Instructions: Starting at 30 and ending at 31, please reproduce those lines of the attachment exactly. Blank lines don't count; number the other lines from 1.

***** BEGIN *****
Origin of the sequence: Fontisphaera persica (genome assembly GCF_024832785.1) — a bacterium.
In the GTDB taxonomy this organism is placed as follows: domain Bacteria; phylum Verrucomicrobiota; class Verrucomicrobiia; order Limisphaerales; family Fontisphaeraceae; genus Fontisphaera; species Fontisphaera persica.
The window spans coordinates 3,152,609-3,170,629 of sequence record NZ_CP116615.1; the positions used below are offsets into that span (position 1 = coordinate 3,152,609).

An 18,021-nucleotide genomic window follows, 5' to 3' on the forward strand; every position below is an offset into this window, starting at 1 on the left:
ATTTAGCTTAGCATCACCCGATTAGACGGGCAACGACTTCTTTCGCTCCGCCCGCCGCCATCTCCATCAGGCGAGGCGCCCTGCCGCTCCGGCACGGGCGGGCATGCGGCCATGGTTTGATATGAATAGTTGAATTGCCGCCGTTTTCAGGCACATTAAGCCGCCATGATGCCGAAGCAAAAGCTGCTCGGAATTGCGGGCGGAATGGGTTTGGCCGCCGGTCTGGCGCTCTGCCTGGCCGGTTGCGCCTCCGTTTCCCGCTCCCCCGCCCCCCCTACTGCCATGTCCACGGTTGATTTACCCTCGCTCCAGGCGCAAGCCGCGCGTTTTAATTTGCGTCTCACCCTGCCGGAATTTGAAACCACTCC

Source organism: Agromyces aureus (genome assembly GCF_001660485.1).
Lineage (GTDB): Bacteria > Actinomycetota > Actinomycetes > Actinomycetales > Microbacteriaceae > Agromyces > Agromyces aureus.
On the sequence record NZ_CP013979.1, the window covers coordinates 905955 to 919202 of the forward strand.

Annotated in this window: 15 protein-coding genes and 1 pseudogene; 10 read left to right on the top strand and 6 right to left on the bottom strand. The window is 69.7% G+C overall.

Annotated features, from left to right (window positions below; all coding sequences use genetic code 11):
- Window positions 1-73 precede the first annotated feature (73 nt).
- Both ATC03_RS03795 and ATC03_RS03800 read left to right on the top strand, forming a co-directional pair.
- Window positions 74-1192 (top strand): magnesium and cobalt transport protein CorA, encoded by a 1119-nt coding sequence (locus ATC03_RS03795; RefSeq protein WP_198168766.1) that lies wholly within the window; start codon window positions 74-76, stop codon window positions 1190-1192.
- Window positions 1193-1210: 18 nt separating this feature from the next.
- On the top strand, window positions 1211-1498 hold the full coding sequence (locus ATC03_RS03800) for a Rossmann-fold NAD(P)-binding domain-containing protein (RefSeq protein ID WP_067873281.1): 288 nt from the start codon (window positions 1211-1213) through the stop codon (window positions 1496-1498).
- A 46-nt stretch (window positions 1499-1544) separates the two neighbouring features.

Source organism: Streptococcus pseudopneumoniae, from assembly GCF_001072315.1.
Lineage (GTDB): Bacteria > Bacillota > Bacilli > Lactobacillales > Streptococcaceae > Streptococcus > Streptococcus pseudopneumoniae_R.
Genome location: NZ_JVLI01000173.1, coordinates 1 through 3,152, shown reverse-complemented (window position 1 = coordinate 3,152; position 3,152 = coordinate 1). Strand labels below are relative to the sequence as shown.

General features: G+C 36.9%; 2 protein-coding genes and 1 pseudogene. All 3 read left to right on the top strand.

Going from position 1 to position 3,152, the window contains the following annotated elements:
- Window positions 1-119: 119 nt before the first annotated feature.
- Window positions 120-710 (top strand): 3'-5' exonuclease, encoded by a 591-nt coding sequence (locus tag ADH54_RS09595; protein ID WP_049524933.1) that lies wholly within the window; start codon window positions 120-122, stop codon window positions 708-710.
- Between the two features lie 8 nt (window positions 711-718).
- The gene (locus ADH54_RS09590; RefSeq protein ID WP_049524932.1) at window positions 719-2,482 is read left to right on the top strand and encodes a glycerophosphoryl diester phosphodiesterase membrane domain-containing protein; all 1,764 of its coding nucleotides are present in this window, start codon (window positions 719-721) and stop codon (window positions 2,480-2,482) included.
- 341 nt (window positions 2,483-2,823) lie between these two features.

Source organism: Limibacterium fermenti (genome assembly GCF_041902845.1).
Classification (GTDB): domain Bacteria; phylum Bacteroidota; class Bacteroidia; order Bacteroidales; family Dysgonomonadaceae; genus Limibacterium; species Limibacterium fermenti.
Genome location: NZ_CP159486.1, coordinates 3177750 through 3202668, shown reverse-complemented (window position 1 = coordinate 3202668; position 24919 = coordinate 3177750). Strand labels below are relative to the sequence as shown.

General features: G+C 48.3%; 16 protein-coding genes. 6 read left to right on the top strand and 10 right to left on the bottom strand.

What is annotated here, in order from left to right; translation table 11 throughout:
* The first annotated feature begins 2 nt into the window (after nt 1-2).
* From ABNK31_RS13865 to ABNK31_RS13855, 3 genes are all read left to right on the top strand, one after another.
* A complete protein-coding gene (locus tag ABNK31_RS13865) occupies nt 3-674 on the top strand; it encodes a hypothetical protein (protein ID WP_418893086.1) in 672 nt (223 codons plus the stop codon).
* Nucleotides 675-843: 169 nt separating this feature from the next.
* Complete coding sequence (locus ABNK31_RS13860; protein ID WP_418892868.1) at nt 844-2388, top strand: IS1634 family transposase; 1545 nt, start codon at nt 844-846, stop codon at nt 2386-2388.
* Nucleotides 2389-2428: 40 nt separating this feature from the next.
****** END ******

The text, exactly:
General features: G+C 48.3%; 16 protein-coding genes. 6 read left to right on the top strand and 10 right to left on the bottom strand.

What is annotated here, in order from left to right; translation table 11 throughout: